Recently I came across this statement in my textbook:

Direct attachment of groups such as phenyl or vinyl to the carboxylic acid, increases the acidity of corresponding carboxylic acid contrary to the decrease expected due to resonance effect.

On researching online, I found this statement as an answer:

Although we expect a decrease in acidity due to the resonance effect of phenyl and vinyl groups, but because of the greater electronegativity of the the $\ce{sp^2}$ hybridized carbon which is directly attached to the carboxylic carbon.

My Thoughts

Please keep in mind that the carbonyl carbon(here carboxylic carbon) is also $\ce{sp^2}$ hybridized. So $\ce{sp^2}$ hybridized carbon is directly attached to the carboxylic carbon. Therefore there is no electronegativity difference between the two carbons and as a result of this only +R effect should work and direct attachment of groups such as phenyl or vinyl to the carboxylic acid should not increase the acidity of corresponding carboxylic acid rather they should decrease its acidity due destabilization (due to electron donating nature vinyl and phenyl group by means of resonance) of conjugate base so formed.

The question

Kindly explain it theoretically by giving plausible reasons as to why the statement in my textbook is true?

Note: avoid quoting pKa values

  • 1
    $\begingroup$ There is sp3-sp2 versus sp2-sp2 difference of electronegativity differences. $\endgroup$ – Poutnik Apr 9 '20 at 2:45
  • $\begingroup$ I didn't get you? $\endgroup$ – Chemist Apr 9 '20 at 4:08
  • $\begingroup$ sp2 carbon of e.g. acrylic acid has bigger electronegativity than sp3 carbon of e.g. acetic acid, what leads to the former causing lower carboxyl electron density, compared to the latter, and bigger carboxyl acidity. $\endgroup$ – Poutnik Apr 9 '20 at 10:10
  • $\begingroup$ Look at the carboxylate ($\ce{O-C-O}$) part of the molecule. It is an analogue of the allyl system where we have replaced the two terminal carbons with oxygens. There are 4 pi electrons in the carboxylate part of the ionized acid, so the HOMO is $\ce{\psi_{2}}$ of the allyl system. Note that in this orbital there is a node at the carboxylate carbon. This node effectively disconnects substituents attached to this carbon in a pi or resonance sense. Hence any resonance interaction between a substituent attached to the carboxylate carbon and the carboxylate fragment is minimized. $\endgroup$ – ron Apr 13 '20 at 17:21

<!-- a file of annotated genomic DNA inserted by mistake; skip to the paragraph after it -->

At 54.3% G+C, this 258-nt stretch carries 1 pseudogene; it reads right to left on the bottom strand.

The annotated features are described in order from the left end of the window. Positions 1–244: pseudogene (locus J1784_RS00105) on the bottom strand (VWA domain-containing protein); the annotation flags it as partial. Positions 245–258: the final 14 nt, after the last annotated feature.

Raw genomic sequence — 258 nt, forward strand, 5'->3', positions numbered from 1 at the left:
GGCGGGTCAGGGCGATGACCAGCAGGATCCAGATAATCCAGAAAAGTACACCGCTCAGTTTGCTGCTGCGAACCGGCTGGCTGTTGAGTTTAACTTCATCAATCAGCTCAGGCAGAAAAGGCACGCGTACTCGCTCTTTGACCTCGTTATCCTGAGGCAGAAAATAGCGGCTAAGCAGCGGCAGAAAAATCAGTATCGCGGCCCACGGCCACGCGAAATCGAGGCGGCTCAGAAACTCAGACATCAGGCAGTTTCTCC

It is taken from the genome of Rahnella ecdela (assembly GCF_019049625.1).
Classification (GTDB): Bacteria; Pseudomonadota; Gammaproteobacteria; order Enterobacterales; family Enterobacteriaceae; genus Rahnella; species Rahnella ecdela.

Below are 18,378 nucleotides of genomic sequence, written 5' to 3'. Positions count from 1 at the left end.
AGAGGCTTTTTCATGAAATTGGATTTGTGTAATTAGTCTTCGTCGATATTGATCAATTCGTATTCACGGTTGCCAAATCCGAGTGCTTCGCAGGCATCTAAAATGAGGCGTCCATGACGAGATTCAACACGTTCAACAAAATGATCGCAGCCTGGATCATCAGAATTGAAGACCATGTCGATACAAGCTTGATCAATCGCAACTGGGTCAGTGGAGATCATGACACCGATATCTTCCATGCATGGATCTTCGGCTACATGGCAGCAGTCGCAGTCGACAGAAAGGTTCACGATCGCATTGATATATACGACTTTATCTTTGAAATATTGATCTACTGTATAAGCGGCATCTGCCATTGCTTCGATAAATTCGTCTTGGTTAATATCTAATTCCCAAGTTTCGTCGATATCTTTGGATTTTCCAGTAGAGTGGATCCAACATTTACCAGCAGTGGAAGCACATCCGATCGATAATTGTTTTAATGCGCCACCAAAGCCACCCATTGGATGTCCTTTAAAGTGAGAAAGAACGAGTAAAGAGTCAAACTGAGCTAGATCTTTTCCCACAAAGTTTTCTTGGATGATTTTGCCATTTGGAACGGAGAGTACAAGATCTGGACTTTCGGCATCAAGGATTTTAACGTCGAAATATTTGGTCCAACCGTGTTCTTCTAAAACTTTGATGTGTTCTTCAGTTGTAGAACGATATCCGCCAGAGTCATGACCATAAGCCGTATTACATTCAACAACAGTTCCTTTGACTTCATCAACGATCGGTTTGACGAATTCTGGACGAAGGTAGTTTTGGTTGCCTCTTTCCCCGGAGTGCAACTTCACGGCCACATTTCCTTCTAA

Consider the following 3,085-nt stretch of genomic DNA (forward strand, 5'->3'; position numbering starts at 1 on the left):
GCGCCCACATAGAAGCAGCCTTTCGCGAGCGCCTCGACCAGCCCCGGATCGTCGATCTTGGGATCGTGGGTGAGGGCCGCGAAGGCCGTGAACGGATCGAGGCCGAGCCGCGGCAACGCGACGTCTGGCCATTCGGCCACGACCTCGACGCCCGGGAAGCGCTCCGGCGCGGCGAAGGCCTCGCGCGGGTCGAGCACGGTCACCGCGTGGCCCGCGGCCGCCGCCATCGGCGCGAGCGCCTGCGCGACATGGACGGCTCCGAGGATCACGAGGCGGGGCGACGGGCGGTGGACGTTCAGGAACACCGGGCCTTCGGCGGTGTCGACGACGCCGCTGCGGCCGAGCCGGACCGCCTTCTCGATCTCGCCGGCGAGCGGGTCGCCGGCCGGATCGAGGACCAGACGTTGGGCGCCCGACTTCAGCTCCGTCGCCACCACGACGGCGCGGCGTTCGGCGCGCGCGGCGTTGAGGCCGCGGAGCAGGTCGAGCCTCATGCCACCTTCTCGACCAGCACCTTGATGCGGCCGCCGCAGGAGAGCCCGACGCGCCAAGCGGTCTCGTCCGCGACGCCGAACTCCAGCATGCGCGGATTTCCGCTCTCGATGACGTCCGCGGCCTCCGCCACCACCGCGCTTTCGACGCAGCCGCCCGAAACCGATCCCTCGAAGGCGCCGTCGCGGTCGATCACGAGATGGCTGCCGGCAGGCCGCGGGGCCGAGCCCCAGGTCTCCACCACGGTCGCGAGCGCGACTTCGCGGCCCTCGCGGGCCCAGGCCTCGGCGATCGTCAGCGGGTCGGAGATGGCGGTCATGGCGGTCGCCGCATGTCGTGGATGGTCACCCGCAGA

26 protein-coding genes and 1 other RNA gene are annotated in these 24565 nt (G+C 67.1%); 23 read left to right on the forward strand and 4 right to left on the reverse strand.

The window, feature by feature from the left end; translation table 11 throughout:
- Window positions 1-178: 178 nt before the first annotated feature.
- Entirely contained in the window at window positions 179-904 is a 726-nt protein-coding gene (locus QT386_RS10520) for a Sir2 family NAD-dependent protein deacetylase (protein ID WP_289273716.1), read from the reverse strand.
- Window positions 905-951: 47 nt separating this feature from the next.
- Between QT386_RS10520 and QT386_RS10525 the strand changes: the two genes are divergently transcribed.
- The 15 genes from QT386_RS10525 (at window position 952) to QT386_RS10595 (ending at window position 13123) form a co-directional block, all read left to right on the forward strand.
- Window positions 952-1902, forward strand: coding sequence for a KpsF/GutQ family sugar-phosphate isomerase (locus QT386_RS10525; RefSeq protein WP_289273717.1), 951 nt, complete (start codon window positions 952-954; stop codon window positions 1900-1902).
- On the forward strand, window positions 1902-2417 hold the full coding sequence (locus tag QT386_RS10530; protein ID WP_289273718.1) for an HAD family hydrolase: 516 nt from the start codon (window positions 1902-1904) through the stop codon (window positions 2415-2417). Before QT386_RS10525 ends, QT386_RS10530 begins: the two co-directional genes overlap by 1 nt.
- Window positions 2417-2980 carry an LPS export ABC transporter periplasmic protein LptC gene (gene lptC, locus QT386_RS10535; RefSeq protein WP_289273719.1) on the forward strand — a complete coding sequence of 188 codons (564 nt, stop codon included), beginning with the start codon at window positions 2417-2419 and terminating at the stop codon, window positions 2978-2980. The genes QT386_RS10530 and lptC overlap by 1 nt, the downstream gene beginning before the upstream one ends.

• $\begingroup$ The title of this question is incomplete, and too general. Please add citations for the statements you are referring to. $\endgroup$ – Martin - マーチン May 12 '20 at 13:50

When the cases of carboxilic acids are considered, we must note that the conjugation of $\ce{COO-}$ group is so strong in itself, that it's conjugation with the rest of the compound is rendered relatively weak. In such cases, the inductive effect is dominant.

Let us take the example of benzoic acid. The carbon to which $\ce{COOH}$ is attached shall be named as the key-carbon $\ce{C}$1. The conjugate base would be $\ce{PhCOO-}$, and the +I(Inductive effect) of $\ce{COO-}$ group will be dominant on $\ce{C}$1. Any group attached to this compound will further increase or decrease the acidic strength of the compound as a whole, depending upon the attached group's contribution towards electron density at $\ce{C}$1.

For example, in case of para-nitrobenzoic acid, electron density at $\ce{C}$1 decreases due to $\ce{NO2-}$'s strong -R (Mesomeric) Effect(partial positive charge is developed on $\ce{C}$1 which is stabilised by $\ce{COO-}$'s +I). Hence it turns out to be a strong acid.

The opposite case is that of para-methoxybenzoic acid. The electron density at $\ce{C}$1 increases due to +R of $\ce{OCH3}$ group and makes the conjugate base unstable, hence acid weaker. This can be cross checked by the $\mathrm{p}K_\mathrm{a}$ values of above mentioned two compounds as well.

Now coming to the compounds mentioned in the question, which are phenyl and vinyl, one must note that both of these would reduce the charge density on $\ce{C}$1 because of the $\mathrm{sp^2}$ hybridised Carbon atom which contributes to the overall electro-negativity of these two groups.

Long story short, the resonance effect between $\ce{COO-}$ and the rest of the compound is suppressed by a relatively stronger Inductive effect which works mutually between $\ce{COO-}$ and the rest of the compound.


Your Answer

By clicking “Post Your Answer”, you agree to our terms of service, privacy policy and cookie policy

Not the answer you're looking for? Browse other questions tagged or ask your own question.